Russia seeks to force out foreign rabbis as ‘national security threat’
By Victoria Loguinova-Yakovleva
AFP, June 19, 2018

MOSCOW, Russia – For the past three months, Asher Krichevsky, Siberia’s chief rabbi, has been battling to stay in the country after Russian authorities accused the Israeli citizen of attempting to overthrow the state.

Russia has recently stepped up expulsions of believers and missionaries from Christian denominations that originated abroad such as Mormons, Pentecostal Christians and Jehovah’s Witnesses.

But it is also focusing on foreign rabbis, despite Judaism being legally recognized in the secular state as having historic roots in Russia, along with Christianity, Islam and Buddhism.


After a President’s Shocking Death, a Suspicious Twin Reshapes a Nation
By Marc Santora
New York Times, June 16, 2018

WARSAW — For six weeks, Jaroslaw Kaczynski kept up the charade. By day, he appeared at political rallies, campaigning in mourning clothes as a stand-in for his twin brother, Lech, who had been running for a new term as Poland’s president before he died in a shocking plane crash over the Russian city of Smolensk in 2010.

By night, he took off his black tie, went to the bedside of his ailing mother and told her lies....Only after Lech was buried and his mother had recovered did Jaroslaw Kaczynski tell her what had really happened....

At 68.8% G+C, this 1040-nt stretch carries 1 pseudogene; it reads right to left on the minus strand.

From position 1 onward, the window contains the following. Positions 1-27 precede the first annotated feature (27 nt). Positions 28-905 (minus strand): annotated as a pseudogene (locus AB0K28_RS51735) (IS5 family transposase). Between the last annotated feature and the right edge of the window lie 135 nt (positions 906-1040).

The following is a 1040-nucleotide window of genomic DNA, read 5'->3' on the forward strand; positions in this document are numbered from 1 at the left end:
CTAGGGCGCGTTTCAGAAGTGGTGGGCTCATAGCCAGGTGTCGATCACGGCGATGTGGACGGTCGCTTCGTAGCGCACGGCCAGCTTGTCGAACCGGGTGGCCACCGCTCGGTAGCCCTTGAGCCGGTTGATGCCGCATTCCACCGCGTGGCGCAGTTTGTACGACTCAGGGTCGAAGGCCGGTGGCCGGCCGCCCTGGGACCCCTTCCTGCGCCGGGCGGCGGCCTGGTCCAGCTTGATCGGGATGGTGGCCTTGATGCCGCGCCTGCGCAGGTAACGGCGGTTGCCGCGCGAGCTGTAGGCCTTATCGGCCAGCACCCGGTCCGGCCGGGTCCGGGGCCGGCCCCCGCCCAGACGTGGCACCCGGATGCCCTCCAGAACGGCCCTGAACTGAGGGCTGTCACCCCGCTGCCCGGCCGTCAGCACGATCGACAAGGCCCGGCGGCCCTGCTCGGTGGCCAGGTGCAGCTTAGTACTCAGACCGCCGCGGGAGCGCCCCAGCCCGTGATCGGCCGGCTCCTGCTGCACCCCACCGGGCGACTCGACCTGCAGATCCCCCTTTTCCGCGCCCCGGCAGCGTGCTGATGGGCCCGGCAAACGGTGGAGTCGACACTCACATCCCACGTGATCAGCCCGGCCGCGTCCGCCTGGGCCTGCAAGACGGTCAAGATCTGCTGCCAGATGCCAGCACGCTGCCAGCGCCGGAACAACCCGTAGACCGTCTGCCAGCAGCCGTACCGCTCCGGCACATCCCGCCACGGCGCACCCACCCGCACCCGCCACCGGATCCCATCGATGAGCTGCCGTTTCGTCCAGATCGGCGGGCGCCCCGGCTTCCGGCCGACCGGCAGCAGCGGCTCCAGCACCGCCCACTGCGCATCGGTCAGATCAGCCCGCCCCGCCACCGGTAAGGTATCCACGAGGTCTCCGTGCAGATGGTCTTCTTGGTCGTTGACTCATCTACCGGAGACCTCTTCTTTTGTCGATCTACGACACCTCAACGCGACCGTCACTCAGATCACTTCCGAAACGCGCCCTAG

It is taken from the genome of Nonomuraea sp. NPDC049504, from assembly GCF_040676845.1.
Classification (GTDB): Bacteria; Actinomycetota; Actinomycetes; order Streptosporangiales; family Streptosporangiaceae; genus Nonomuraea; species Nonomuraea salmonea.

Eight years later, Mr. Kaczynski is the dominant political figure in Poland, an enigmatic man operating mostly in the shadows. His Law and Justice party has eroded democratic freedoms and weakened the rule of law in Poland, while pushing the country into an increasingly acrimonious dispute with the European Union.


Ukraine's Tymoshenko Announces Presidential Run
RFE/RL, June 20, 2018


Ukrainian opposition leader Yulia Tymoshenko says she plans to run for president in 2019, setting up a possible showdown with incumbent Petro Poroshenko.

In a video conference on her Facebook page on June 20, Tymoshenko said she will run for the presidency "not just to play an authoritarian game…but to lift Ukraine back on its feet."

"The presidential office for me is not a PlayStation, but a place to introduce real changes our country has been longing for," said Tymoshenko, who is leader of Ukraine's opposition Batkivshchyna (Fatherland) party..


White House, Kremlin officials lay plans for Trump-Putin summit
By David M. Jackson
USA Today, June 21, 2018


WASHINGTON — Plans for the first formal summit between President Trump and Russian President Vladimir Putin are taking shape as senior White House aide John Bolton heads to Moscow later this month for meetings with his Kremlin counterparts.

The potential meeting is already drawing attacks from critics who say Trump is overly solicitous of Putin in the wake of Russian interference in the 2016 U.S. election and Trump's ongoing disputes with G-7 and NATO allies over trade and defense policy.

This would be the first stand-alone summit for Trump and Putin; the two held less formal meetings last year on the sideline of economic conferences in Germany and in Vietnam.

 
 
 
 
 
 
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About NCSEJ
Founded in 1971, the National Coalition Supporting Eurasian Jewry represents the organized American Jewish community in monitoring and advocating on behalf of the estimated 1.5 million Jews in Eastern Europe and Eurasia, including the 15 successor states of the former Soviet Union.